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Akagera: Rwanda’s beacon of hope



By Sophie Roberts


African sandalwood crackles in the firepit as a potjie fish stew bubbles in the embers. This will be our dinner, eaten under the soft light of lanterns hanging from a fig tree. Its canopy, teeming with vervet monkeys, spreads over the wooden deck of Ruzizi Tented Lodge – a new camp made up of seven simple tents on raised platforms on the shore of Lake Ihema in eastern Rwanda.


Night is closing in. The darkening sky turns to indigo, the water to black, with floating islands of papyrus moving as silently as ghosts. A spurwing goose skims the surface; nests of weaver birds hang like golden baubles as they catch the last glow of sun.

It was here beside Lake Ihema, in what is now Akagera National Park, that explorer Henry Morton Stanley camped in 1876 (indeed his visit gave the lake its name – ihema means “tent” in Kinyarwanda). The landscape retains an enduring emptiness, the sounds little changed more than a century later: the call of frog and Hueglin’s robin interrupted by rumbling grunts from a raft of hippo.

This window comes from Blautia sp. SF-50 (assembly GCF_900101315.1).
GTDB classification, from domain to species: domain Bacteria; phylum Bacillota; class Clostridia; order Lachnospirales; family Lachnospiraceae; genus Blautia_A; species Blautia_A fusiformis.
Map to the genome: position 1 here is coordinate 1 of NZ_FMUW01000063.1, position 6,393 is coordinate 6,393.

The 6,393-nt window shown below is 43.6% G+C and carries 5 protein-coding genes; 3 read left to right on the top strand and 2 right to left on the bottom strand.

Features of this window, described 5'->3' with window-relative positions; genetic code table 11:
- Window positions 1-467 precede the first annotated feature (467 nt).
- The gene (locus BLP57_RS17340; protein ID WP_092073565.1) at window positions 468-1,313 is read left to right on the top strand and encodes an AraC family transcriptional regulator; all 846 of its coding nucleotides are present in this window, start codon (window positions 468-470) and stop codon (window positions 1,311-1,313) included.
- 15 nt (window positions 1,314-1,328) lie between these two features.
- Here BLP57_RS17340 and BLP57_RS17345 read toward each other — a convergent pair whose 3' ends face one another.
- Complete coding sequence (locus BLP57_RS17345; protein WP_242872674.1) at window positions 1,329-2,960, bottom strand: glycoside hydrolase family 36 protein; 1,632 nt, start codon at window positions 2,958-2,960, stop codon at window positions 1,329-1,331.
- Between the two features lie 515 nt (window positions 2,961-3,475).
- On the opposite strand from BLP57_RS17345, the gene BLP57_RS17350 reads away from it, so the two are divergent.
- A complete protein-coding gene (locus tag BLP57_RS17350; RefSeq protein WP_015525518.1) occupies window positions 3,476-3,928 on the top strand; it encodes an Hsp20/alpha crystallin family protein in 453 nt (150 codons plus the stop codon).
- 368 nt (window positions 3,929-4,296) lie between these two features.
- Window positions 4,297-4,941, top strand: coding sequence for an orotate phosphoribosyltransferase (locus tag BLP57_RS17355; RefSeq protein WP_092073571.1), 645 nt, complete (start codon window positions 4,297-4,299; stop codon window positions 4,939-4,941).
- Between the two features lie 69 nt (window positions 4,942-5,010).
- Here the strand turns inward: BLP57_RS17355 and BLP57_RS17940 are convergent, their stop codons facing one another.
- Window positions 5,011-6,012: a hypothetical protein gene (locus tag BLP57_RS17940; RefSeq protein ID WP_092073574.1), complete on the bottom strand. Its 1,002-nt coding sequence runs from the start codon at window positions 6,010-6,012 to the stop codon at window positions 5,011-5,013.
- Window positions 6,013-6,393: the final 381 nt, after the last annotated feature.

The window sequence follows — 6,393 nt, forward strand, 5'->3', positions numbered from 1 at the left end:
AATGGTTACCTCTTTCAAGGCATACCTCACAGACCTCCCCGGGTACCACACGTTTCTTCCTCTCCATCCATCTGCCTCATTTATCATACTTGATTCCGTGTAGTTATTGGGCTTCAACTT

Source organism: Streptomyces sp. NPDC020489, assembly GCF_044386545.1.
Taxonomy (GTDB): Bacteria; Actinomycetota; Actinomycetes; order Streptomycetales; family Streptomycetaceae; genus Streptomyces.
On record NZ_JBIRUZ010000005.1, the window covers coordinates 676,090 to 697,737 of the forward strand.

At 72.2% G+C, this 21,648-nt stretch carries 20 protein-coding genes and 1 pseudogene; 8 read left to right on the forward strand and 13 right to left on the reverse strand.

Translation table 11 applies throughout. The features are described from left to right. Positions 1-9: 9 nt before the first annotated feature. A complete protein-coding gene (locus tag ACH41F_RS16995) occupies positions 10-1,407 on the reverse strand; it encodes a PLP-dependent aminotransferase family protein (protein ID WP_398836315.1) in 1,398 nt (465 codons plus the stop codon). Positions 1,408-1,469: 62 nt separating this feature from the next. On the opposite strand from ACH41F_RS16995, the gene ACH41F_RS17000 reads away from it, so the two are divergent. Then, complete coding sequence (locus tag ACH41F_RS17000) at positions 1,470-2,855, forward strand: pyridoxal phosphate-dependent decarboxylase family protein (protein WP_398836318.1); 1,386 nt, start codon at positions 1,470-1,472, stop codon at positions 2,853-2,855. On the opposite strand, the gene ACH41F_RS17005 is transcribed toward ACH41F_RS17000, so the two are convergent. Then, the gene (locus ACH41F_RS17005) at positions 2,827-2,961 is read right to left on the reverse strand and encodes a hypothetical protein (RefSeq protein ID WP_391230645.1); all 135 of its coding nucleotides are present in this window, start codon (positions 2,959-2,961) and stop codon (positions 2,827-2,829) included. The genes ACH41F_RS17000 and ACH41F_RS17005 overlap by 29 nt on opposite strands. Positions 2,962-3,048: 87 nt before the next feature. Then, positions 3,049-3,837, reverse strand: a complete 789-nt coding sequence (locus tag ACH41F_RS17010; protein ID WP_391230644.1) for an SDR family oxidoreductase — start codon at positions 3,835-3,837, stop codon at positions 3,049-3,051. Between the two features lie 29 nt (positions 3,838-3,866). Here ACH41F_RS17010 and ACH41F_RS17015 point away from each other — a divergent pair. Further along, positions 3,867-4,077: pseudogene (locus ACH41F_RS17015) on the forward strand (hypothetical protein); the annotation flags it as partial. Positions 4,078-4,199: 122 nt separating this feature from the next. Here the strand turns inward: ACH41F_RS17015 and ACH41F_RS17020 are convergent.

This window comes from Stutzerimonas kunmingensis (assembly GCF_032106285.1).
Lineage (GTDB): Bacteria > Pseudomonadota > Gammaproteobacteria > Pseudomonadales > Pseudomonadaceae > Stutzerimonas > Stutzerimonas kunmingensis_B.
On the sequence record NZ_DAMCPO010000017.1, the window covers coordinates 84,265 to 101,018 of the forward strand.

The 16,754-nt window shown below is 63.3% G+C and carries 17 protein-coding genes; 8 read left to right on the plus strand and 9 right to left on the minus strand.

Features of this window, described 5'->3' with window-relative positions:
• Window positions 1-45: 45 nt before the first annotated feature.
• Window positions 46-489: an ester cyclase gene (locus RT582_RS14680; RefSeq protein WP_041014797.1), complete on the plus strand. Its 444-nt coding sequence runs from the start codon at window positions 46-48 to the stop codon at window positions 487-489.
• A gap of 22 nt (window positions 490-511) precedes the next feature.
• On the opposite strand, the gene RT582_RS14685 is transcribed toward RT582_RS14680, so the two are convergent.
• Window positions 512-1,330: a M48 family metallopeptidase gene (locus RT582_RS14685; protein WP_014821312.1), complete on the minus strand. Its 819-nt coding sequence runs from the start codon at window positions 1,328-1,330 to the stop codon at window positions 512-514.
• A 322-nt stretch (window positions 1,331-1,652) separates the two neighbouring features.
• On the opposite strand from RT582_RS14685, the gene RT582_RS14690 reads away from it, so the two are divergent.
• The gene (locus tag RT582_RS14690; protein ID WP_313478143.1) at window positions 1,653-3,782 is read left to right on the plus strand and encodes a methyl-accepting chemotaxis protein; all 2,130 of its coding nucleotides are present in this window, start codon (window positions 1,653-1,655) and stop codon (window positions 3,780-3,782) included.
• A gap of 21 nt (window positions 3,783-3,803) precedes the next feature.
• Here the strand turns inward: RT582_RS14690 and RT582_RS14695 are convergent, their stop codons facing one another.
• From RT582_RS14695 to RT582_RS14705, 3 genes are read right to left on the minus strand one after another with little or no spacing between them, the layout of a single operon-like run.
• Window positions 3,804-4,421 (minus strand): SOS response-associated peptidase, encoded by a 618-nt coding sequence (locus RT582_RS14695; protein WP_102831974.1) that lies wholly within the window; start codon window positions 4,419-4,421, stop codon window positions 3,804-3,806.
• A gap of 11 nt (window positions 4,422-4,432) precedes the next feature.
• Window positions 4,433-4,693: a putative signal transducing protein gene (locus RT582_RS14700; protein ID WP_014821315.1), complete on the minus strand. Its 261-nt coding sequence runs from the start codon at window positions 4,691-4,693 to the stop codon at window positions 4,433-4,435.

But as I gaze over the lake, I’m also reminded of the Akagera described to me earlier that day by my Rwandan driver-guide Alex Kagaba. We had been visiting Kigali’s Genocide Memorial centre as it prepared to mark the 20th anniversary of the Rwandan massacre. In the 100 days that followed April 7 1994, an estimated 800,000 were murdered, tens of thousands were tortured, mutilated or raped, 300,000 children were orphaned, and dogs ate corpses in the streets.

Like many Tutsis, Kagaba had sought safety in the bush, camping on the Rwanda-Tanzania border, close to the Kagera River on the edge of the national park. Joining up with the Nyabarongo River flowing from Kigali, the Kagera carried bodies all the way to Lake Victoria in Uganda, where locals no longer ate the fish for fear of poisoning. “To find a human being who is meant to be living, and to see him floating in a river being eaten by crocodiles when he should have been buried – that image still comes and goes all the time,” says Kagaba.


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